And my little dog waits and wonders what I'm doing, why I've stopped for so long.


Come on, Mether. The main festival grounds are just ahead! 

Bill reassures me. This is not the first oil boom that has invaded Washington County. It's the eighth. His grandfather came in on the first one, came in from Tulsa to work the drilling rigs, the shallow ones that look like toys compared to the miles-deep rigs they're putting up now. Each time, they drilled and got all the oil and gas they could, and left. This time will be no different. They're drilling deeper and fracking wider; they're making a lot more noise and felling more timber and cutting more roads, but by and by these oil men will leave, too.

And the tigers, who neither know nor care about sensors and drilling rigs, prowl the ironweed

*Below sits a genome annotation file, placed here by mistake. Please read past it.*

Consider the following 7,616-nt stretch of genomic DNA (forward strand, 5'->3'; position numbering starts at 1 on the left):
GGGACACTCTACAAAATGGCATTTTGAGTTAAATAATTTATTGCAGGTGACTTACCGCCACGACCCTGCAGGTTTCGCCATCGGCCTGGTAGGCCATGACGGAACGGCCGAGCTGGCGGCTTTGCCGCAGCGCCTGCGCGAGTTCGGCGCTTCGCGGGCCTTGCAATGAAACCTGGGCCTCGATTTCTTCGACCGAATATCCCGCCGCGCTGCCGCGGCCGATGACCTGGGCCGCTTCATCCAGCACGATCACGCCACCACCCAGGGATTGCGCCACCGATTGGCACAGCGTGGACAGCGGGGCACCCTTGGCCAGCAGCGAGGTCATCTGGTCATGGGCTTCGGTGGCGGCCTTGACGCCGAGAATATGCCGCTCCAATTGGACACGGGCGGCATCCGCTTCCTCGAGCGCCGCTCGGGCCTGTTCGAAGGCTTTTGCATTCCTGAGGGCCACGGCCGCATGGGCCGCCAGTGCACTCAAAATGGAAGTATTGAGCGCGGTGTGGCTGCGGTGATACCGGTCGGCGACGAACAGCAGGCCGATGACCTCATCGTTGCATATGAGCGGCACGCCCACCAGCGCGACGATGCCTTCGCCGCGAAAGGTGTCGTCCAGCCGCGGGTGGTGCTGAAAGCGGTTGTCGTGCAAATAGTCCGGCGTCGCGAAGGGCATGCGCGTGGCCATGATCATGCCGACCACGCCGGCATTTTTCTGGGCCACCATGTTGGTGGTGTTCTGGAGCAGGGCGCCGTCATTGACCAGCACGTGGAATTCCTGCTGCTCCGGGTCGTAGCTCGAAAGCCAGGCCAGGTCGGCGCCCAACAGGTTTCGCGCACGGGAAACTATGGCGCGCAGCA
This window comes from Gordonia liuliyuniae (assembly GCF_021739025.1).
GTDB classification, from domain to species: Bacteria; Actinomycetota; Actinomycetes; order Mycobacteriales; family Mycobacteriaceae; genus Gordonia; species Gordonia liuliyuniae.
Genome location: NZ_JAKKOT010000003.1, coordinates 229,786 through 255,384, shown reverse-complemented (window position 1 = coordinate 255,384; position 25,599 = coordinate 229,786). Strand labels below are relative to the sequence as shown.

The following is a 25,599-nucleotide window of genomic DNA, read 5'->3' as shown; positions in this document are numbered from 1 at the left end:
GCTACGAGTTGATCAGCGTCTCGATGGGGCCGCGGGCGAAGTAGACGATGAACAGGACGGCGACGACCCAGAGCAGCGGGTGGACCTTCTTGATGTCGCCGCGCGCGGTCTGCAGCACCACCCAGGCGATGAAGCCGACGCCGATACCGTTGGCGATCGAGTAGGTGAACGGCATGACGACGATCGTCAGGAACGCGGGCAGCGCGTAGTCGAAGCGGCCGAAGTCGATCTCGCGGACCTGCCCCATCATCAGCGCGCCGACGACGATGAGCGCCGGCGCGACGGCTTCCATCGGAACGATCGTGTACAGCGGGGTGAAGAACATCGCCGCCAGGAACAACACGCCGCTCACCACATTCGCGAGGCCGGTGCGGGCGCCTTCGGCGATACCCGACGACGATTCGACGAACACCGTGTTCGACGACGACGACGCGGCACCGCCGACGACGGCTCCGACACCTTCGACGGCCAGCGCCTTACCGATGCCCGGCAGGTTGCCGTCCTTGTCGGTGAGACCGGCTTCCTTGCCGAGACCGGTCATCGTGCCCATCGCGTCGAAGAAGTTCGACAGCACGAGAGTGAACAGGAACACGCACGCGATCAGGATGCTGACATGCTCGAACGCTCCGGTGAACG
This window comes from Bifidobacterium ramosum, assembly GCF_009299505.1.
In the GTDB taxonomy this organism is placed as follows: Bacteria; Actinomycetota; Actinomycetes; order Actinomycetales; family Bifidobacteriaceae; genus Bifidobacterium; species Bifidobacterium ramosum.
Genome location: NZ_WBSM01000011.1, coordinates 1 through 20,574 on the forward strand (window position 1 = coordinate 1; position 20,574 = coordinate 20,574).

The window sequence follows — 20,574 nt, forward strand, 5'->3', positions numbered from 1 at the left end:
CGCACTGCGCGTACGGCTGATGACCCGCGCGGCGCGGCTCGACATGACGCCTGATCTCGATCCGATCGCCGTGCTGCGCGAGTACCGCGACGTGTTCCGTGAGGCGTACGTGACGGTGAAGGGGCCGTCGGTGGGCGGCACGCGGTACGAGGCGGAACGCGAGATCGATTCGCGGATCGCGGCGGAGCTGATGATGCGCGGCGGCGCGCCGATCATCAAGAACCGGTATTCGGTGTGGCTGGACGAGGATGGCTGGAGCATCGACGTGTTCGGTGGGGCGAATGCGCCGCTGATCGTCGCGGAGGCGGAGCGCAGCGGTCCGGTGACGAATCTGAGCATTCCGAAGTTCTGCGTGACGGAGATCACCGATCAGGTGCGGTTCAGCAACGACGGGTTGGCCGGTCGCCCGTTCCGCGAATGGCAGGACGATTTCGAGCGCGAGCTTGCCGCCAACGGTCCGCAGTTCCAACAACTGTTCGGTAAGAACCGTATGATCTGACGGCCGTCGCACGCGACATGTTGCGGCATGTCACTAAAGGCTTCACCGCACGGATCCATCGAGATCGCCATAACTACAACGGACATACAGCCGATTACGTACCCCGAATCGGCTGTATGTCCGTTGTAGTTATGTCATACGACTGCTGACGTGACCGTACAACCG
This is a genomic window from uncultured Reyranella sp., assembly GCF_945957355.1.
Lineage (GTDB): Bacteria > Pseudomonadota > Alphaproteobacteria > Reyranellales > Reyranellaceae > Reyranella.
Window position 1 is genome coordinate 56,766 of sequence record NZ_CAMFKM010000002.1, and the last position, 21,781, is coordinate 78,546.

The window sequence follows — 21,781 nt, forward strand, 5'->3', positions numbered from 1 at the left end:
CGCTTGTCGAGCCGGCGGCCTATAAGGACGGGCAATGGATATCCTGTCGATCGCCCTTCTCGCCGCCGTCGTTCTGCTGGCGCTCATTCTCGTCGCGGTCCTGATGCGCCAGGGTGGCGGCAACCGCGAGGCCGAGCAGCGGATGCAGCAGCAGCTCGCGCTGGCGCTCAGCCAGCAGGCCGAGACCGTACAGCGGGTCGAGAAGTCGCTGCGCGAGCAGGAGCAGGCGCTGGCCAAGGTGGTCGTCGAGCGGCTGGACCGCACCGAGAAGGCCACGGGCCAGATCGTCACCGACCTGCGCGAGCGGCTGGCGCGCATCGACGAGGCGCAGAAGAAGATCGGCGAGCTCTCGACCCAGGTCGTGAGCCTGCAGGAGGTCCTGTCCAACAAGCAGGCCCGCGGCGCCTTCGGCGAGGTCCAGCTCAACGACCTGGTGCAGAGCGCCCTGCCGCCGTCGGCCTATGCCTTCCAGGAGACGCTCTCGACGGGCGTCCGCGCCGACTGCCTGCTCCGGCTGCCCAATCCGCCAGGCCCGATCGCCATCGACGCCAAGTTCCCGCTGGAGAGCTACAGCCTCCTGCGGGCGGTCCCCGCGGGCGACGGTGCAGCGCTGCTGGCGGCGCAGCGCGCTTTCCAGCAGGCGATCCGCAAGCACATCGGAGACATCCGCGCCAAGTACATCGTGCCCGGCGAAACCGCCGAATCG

and it's all too beautiful.


8 comments:

Puzzled why you refer to red spotted purple as an anglewing, Polygonia? I don't see that they are related. RSP and white admirals (color morphs) are Nymphalidae.

I need to set aside the dudgeon about the oil pirates for just long enough to mention that I read "mancabin" with a stress on the first and last syllables ("MANka-BIN") and thought it was some kind of monkey I hadn't heard of yet. That had a dark chest. I was briefly amazed that you hadn't focused on the monkey.

"...and it's all too beautiful"

I'll assume you were consciously or unconsciously channeling The Small Faces and Itchycoo Park ;-)

I did a closeup of each of the photos. They're just fantastic! I'm heartsick reading about the oil drilling.